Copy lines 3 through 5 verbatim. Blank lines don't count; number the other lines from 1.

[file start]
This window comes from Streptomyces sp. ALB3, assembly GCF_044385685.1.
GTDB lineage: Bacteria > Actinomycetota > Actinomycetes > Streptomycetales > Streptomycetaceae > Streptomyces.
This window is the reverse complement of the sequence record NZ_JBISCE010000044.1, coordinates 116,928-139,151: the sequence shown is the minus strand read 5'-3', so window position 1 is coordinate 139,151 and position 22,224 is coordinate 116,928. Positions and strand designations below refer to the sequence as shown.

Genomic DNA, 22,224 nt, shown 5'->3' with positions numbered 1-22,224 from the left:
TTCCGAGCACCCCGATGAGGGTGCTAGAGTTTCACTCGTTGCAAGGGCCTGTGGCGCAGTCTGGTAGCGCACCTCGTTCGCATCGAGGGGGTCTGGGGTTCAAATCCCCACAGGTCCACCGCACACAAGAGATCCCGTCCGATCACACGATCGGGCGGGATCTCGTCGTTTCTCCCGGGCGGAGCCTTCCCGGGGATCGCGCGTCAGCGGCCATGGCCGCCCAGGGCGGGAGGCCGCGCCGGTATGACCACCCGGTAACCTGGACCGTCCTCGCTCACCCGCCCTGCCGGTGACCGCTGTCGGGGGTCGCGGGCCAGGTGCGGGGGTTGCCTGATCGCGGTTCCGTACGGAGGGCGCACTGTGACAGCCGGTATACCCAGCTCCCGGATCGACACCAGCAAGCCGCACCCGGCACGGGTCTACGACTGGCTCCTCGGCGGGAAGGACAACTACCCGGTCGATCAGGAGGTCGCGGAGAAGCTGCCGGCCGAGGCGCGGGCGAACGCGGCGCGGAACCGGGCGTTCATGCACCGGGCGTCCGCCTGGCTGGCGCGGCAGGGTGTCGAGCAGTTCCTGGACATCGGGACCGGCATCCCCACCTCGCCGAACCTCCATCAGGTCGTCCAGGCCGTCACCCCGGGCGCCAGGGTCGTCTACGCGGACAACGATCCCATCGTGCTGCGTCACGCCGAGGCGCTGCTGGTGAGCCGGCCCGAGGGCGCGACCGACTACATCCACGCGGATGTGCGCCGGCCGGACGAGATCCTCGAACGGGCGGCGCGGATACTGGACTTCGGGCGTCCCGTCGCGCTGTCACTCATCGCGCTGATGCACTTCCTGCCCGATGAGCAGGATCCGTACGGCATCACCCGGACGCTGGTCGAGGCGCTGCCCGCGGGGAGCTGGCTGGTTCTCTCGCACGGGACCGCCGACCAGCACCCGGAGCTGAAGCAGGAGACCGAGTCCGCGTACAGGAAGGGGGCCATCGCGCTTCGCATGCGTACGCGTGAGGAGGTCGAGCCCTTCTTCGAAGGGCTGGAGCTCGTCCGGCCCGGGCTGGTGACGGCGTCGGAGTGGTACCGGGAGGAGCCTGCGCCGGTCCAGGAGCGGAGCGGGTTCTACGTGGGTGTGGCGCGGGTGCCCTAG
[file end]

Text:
This window is the reverse complement of the sequence record NZ_JBISCE010000044.1, coordinates 116,928-139,151: the sequence shown is the minus strand read 5'-3', so window position 1 is coordinate 139,151 and position 22,224 is coordinate 116,928. Positions and strand designations below refer to the sequence as shown.

Genomic DNA, 22,224 nt, shown 5'->3' with positions numbered 1-22,224 from the left:
TTCCGAGCACCCCGATGAGGGTGCTAGAGTTTCACTCGTTGCAAGGGCCTGTGGCGCAGTCTGGTAGCGCACCTCGTTCGCATCGAGGGGGTCTGGGGTTCAAATCCCCACAGGTCCACCGCACACAAGAGATCCCGTCCGATCACACGATCGGGCGGGATCTCGTCGTTTCTCCCGGGCGGAGCCTTCCCGGGGATCGCGCGTCAGCGGCCATGGCCGCCCAGGGCGGGAGGCCGCGCCGGTATGACCACCCGGTAACCTGGACCGTCCTCGCTCACCCGCCCTGCCGGTGACCGCTGTCGGGGGTCGCGGGCCAGGTGCGGGGGTTGCCTGATCGCGGTTCCGTACGGAGGGCGCACTGTGACAGCCGGTATACCCAGCTCCCGGATCGACACCAGCAAGCCGCACCCGGCACGGGTCTACGACTGGCTCCTCGGCGGGAAGGACAACTACCCGGTCGATCAGGAGGTCGCGGAGAAGCTGCCGGCCGAGGCGCGGGCGAACGCGGCGCGGAACCGGGCGTTCATGCACCGGGCGTCCGCCTGGCTGGCGCGGCAGGGTGTCGAGCAGTTCCTGGACATCGGGACCGGCATCCCCACCTCGCCGAACCTCCATCAGGTCGTCCAGGCCGTCACCCCGGGCGCCAGGGTCGTCTACGCGGACAACGATCCCATCGTGCTGCGTCACGCCGAGGCGCTGCTGGTGAGCCGGCCCGAGGGCGCGACCGACTACATCCACGCGGATGTGCGCCGGCCGGACGAGATCCTCGAACGGGCGGCGCGGATACTGGACTTCGGGCGTCCCGTCGCGCTGTCACTCATCGCGCTGATGCACTTCCTGCCCGATGAGCAGGATCCGTACGGCATCACCCGGACGCTGGTCGAGGCGCTGCCCGCGGGGAGCTGGCTGGTTCTCTCGCACGGGACCGCCGACCAGCACCCGGAGCTGAAGCAGGAGACCGAGTCCGCGTACAGGAAGGGGGCCATCGCGCTTCGCATGCGTACGCGTGAGGAGGTCGAGCCCTTCTTCGAAGGGCTGGAGCTCGTCCGGCCCGGGCTGGTGACGGCGTCGGAGTGGTACCGGGAGGAGCCTGCGCCGGTCCAGGAGCGGAGCGGGTTCTACGTGGGTGTGGCGCGGGTGCCCTAG